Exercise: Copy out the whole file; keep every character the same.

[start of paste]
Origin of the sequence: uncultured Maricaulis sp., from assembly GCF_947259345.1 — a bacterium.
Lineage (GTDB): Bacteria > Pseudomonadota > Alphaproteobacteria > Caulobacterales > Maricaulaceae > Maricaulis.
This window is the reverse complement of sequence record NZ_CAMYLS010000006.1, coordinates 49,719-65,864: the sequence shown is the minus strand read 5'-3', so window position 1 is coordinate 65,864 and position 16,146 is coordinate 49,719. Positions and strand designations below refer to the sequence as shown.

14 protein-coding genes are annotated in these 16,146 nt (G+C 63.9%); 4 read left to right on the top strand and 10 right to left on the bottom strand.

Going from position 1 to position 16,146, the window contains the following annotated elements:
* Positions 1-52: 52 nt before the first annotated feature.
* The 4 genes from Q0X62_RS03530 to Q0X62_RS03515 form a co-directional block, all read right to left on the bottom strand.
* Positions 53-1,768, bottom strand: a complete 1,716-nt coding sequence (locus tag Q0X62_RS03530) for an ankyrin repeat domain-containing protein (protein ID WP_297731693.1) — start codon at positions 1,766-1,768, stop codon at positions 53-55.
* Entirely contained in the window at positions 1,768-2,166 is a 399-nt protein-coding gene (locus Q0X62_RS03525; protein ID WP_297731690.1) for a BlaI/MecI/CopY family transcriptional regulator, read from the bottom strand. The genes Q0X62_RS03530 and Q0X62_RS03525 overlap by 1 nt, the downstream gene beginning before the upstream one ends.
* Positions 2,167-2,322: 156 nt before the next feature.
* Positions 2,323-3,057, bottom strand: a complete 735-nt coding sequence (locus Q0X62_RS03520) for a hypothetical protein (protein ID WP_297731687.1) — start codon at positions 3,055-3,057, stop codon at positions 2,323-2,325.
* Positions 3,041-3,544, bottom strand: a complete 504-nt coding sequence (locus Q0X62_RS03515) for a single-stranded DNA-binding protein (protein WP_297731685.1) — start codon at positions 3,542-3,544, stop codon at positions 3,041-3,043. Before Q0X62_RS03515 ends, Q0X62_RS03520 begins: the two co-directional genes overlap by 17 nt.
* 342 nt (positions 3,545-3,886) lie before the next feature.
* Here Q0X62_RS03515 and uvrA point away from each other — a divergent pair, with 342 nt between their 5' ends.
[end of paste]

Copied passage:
Origin of the sequence: uncultured Maricaulis sp., from assembly GCF_947259345.1 — a bacterium.
Lineage (GTDB): Bacteria > Pseudomonadota > Alphaproteobacteria > Caulobacterales > Maricaulaceae > Maricaulis.
This window is the reverse complement of sequence record NZ_CAMYLS010000006.1, coordinates 49,719-65,864: the sequence shown is the minus strand read 5'-3', so window position 1 is coordinate 65,864 and position 16,146 is coordinate 49,719. Positions and strand designations below refer to the sequence as shown.

14 protein-coding genes are annotated in these 16,146 nt (G+C 63.9%); 4 read left to right on the top strand and 10 right to left on the bottom strand.

Going from position 1 to position 16,146, the window contains the following annotated elements:
* Positions 1-52: 52 nt before the first annotated feature.
* The 4 genes from Q0X62_RS03530 to Q0X62_RS03515 form a co-directional block, all read right to left on the bottom strand.
* Positions 53-1,768, bottom strand: a complete 1,716-nt coding sequence (locus tag Q0X62_RS03530) for an ankyrin repeat domain-containing protein (protein ID WP_297731693.1) — start codon at positions 1,766-1,768, stop codon at positions 53-55.
* Entirely contained in the window at positions 1,768-2,166 is a 399-nt protein-coding gene (locus Q0X62_RS03525; protein ID WP_297731690.1) for a BlaI/MecI/CopY family transcriptional regulator, read from the bottom strand. The genes Q0X62_RS03530 and Q0X62_RS03525 overlap by 1 nt, the downstream gene beginning before the upstream one ends.
* Positions 2,167-2,322: 156 nt before the next feature.
* Positions 2,323-3,057, bottom strand: a complete 735-nt coding sequence (locus Q0X62_RS03520) for a hypothetical protein (protein ID WP_297731687.1) — start codon at positions 3,055-3,057, stop codon at positions 2,323-2,325.
* Positions 3,041-3,544, bottom strand: a complete 504-nt coding sequence (locus Q0X62_RS03515) for a single-stranded DNA-binding protein (protein WP_297731685.1) — start codon at positions 3,542-3,544, stop codon at positions 3,041-3,043. Before Q0X62_RS03515 ends, Q0X62_RS03520 begins: the two co-directional genes overlap by 17 nt.
* 342 nt (positions 3,545-3,886) lie before the next feature.
* Here Q0X62_RS03515 and uvrA point away from each other — a divergent pair, with 342 nt between their 5' ends.